Plenty of bands set out to do something different. Few actually achieve what they set out to do. Failure, an L.A.-based alternative rock that formed in the early-’90s, is one of the few. With its intricate sonic textures, the band’s 1996 effort Fantastic Planet
was heralded as something decidedly fresh upon its release. Acts such as Tool embraced the band’s space rock sound. After an incredibly long hiatus, the band has just followed Fantastic Planet
up with the equally adventurous The Heart is a Monster
, which comes out on June 30.
Initially, Andrews was studying film at Cal State L.A. when he started writing songs.
“My hobby on the side was Failure,” he says. “I had written about five or six songs I had demoed by myself in my apartment bedroom. One of my roommates, Robert Gauss, was a drummer. He ended up being the original drummer on [1992’s] Comfort
. He heard the music I was doing. He thought it was really cool. He wanted to do a band. It took us about a year-and-a-half to find a third member to join the band. That was eventually [guitarist] Greg [Edwards]. We weren’t interested in doing it just to do it. For me, personally, having our live following grow and labels come around was a shocker to me. I wasn’t expecting that.”
In 2014, the band reunited to play their first show since 1997. That show went so well that the group stuck together and eventually wound up in the studio last year to record The Heart is a Monster
. Andrews says that the reunion was partly prompted by the fact that he and Edwards both became fathers at about the same time.
“We started seeing each other more and bonded over the fear of being new dads,” he says. “It was like, ‘Why don’t we mess around in the studio?’ We were both still doing music, so it seemed natural. A few months went by and we kept chipping away at a few song ideas and all of a sudden we had good demos of four songs. We liked them and wanted to keep going but we were curious about what the live situation would be like so we booked a show.”
The show was a huge success, and Andrews noticed the band had accumulated a new fanbase that would’ve been too young to see the group the first time around.
“We realized we had a whole new fanbase that was not from the ’90s,” he says. “People in their mid-20s made up the majority of the crowd. They knew the material so well and they were so into it. It was really different for us. In the ’90s, we were struggling to build a fan base. We had some fans but there was some confusion about what we were. We didn’t have many crowds singing to the music because no one really knew it. Now, people are super familiar with it. They know the albums inside and out and it’s a whole different world. It’s really just a simple word-of-mouth between friends. In talking to these 20-year-olds, they have friends who got the record and then got hold of the other records. They just started getting into our band and just saw we were playing. They didn’t know we were a ’90s band that broke up. The fact that the whole landscape has become more fractured helps us. Kids don’t feel the need to be limited by liking a certain genre. They just want to like the music, and it’s less about going with the status quo.”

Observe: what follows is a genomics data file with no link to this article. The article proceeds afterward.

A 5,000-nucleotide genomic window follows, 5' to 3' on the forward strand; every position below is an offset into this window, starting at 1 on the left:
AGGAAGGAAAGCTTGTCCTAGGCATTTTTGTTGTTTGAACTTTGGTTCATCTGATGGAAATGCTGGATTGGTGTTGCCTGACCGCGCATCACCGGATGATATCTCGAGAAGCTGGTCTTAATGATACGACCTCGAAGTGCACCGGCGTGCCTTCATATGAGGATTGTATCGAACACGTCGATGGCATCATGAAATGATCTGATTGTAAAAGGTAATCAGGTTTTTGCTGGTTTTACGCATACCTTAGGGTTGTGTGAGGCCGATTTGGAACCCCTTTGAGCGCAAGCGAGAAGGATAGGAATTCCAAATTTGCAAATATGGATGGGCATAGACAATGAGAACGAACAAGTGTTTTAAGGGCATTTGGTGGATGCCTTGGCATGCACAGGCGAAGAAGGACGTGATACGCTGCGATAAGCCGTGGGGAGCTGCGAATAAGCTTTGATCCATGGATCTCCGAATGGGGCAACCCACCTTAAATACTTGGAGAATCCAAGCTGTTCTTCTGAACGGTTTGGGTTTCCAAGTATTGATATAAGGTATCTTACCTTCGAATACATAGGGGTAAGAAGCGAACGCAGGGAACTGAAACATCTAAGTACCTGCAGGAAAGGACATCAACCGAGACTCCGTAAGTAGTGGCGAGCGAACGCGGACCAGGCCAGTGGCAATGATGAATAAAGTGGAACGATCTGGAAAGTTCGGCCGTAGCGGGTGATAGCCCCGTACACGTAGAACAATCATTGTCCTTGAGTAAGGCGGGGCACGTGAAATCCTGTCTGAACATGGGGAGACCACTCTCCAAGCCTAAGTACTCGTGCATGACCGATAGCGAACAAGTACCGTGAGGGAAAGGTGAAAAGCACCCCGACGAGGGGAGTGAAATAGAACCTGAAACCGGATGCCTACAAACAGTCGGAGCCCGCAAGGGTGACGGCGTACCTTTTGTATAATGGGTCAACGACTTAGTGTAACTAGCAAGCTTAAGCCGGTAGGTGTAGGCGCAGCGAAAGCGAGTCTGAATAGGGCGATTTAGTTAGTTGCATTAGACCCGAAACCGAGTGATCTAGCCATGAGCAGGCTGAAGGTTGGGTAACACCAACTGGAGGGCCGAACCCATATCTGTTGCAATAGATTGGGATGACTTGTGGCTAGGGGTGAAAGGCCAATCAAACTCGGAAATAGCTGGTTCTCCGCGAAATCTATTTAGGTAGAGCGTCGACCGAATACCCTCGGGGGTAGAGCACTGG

Edwards has said the new album moves from outer space to inner space. That’s a rather abstract statement and something Andrews says speaks to the more personal lyrics.
“I think what he’s trying to say is that if Fantastic Planet
was a metaphor for isolation and drug abuse, which was also part of that, then this album is more introspective and about questioning identity,” he says. “That’s all I got for you.”
Songs such as “Hot Traveler” and "Atom City Queen" feature heavy guitar and bass riffs. They come off a little more in-your-face than trippy tunes such as the dreamy “Snow Angel.”
“To me, there’s certain things we did differently on this record,” says Andrews. “We tried to pare some songs down to the real trio sound. There’s only one guitar at one time. On Fantastic Planet
, there were rhythm guitars and lead lines going at the same time. I wanted to see if we could be heavy in the confines of a trio.”
The band’s return has been received really well from press and from fans and Andres says performing with the group “feels really good.”
“Talk to me six months from now and I don’t know how I’ll feel then,” he says. “Right now, it feels great. We constrained the tour a little. I don’t want to be out for more than four weeks at a time without a significant break. I have two little kids and I can’t handle being away from them for that long.”
Failure, Queen Kwong, 8:30 p.m. Sunday, July 5, Grog Shop, 2785 Euclid Heights Blvd., 216-321-5588. Tickets: $22.50 ADV, $25 DOS, grogshop.gs.